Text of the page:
The Chandra X-ray telescope was launched by NASA in 1999. Now with 3D printing you can have your very own tiny little Chandra to add to your collection of orbiting observatories!
To learn more about Chandra, check out
Printed at 0.1mm layer height, 8% infill, 2 perimeters. Take a piece of 3mm filament (or dowel) about 6mm long and glue into the centering holes. Align the parts like in the photos.
The version that looks more photorealistic was made by doing a little prep work before gluing together with CA. Loosely ball up a piece of Al foil and smooth it back out again. Secure it around the cylinder with some glue joining the seam with a little CA. Trim off the excess and smooth it down. I started with silver PLA but sprayed the base with silver metallic spray paint. The gold trim on the base is a "Ready Gold Leaf" product from the craft store (sprayed with "matte finish" after finished applying to keep it stuck on). In the small top piece there are a few small supports that can optionally be removed. I used the silver spray paint on all parts before the foils and a silver leafing pen to do touch ups after the foils were applied and before gluing together. For the solar panels I used blue T-Glase but black works well also.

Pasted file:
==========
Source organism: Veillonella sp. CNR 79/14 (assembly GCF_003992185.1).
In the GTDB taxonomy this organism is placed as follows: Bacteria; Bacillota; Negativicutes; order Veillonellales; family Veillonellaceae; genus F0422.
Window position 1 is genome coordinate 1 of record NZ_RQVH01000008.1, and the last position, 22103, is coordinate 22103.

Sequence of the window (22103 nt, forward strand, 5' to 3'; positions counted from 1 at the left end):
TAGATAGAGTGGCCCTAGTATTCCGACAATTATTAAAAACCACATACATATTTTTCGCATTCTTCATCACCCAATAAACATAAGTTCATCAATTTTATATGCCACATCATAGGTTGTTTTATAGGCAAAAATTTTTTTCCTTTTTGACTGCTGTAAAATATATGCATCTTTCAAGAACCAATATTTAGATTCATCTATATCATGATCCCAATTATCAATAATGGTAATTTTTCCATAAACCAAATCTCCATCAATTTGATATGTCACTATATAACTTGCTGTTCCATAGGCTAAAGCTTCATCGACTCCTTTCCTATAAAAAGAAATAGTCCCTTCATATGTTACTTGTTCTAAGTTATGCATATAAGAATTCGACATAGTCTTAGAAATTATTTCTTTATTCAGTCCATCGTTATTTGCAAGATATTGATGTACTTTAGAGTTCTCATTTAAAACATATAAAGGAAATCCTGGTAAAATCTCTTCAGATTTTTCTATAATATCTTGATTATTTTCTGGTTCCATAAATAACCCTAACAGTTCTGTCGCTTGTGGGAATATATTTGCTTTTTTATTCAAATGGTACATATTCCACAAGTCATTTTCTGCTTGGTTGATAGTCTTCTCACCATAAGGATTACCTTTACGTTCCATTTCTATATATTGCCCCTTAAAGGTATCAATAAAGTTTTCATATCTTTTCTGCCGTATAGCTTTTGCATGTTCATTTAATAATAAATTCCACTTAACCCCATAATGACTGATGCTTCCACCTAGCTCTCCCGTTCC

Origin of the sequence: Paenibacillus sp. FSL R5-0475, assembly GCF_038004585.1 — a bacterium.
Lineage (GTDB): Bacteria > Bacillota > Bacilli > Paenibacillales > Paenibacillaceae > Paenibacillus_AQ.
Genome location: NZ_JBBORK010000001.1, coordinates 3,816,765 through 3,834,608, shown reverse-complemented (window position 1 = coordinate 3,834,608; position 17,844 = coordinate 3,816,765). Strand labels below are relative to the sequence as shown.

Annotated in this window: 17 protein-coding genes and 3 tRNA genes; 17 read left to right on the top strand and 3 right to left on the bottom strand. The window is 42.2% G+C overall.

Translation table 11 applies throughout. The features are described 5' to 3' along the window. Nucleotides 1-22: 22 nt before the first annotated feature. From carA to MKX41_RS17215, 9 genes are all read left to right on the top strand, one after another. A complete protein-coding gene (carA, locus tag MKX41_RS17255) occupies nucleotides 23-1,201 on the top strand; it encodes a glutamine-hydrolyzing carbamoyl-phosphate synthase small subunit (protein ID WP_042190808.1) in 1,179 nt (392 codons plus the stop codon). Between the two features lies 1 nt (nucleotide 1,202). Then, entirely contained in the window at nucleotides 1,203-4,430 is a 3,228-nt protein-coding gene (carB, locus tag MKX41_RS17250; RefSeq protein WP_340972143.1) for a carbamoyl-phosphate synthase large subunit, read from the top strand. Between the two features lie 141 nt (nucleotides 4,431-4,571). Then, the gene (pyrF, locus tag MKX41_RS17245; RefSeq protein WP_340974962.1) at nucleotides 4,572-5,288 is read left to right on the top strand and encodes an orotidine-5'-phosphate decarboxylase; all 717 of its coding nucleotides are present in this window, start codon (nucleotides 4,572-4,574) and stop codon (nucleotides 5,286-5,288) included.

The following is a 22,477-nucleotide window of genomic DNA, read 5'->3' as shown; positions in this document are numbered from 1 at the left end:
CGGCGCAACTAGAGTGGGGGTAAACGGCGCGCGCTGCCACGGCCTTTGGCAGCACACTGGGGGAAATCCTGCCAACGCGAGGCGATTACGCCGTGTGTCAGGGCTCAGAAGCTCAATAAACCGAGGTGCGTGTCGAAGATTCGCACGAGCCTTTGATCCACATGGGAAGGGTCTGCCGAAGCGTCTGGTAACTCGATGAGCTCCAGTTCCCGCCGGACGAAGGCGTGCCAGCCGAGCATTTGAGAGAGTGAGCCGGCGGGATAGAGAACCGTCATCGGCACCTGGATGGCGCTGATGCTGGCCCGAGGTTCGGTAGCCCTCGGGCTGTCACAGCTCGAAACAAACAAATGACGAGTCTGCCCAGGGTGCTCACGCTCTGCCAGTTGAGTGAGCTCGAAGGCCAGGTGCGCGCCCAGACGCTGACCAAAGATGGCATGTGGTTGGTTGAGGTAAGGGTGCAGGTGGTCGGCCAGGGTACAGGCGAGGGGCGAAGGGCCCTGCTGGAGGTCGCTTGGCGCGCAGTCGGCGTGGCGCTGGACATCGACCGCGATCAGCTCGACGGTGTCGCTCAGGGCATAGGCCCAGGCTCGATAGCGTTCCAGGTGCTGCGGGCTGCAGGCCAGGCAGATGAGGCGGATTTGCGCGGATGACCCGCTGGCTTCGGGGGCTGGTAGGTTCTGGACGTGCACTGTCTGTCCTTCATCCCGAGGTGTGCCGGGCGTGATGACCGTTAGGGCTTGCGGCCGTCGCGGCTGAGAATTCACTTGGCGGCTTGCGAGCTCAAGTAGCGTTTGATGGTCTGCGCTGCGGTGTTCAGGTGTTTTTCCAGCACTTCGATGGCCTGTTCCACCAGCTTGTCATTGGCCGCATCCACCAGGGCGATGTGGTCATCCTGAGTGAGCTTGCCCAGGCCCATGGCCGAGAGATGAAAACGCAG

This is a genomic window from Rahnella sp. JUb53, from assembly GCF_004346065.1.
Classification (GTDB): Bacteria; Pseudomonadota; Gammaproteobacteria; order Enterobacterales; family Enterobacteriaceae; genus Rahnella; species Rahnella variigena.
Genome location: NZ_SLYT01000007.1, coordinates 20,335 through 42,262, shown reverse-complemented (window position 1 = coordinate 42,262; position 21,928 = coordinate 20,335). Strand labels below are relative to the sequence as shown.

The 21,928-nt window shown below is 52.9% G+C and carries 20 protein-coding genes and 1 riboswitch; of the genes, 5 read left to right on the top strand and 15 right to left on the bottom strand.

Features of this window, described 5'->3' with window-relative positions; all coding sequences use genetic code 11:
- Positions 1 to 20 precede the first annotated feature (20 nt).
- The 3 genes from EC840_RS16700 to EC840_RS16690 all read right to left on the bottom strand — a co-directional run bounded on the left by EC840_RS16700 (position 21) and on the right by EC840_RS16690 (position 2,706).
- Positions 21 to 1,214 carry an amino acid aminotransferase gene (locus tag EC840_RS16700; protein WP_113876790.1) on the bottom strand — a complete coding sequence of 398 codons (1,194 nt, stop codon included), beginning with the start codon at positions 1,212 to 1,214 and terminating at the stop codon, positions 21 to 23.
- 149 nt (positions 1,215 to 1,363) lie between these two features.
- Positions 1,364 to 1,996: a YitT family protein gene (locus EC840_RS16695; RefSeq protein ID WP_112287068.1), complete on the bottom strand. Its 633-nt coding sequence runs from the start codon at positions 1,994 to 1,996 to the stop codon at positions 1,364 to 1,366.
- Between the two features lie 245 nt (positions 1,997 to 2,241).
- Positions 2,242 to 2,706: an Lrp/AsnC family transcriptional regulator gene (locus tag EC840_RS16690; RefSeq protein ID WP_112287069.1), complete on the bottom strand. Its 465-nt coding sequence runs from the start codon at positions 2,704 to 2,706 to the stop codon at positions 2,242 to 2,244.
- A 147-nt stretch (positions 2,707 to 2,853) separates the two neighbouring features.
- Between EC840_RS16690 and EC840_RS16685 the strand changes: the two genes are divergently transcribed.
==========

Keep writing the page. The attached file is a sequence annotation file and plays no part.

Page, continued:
Update for the foiled version: Instead of Aluminum foil use the thin foil from the craft store that is often used like tissue in a gift bag. Ball it up and flatten out to make crinkles. Use good old rubber cement to attach it to the main body. Apply to back of foil and to the tube, let dry, then wrap as best you can. Trim off excess. After it looks okay and any loose foil is glued down with CA then attach the other parts to cylinder with a short piece of filament with a drop of CA (test fit first). I glue the hatch on last with CA. Then spray a light coating of Matte Finish over the gold trim to keep it stuck and prevent oxidation. Attach the solar panels last (glue not needed - plus if they break you can easily replace the panels if not glued).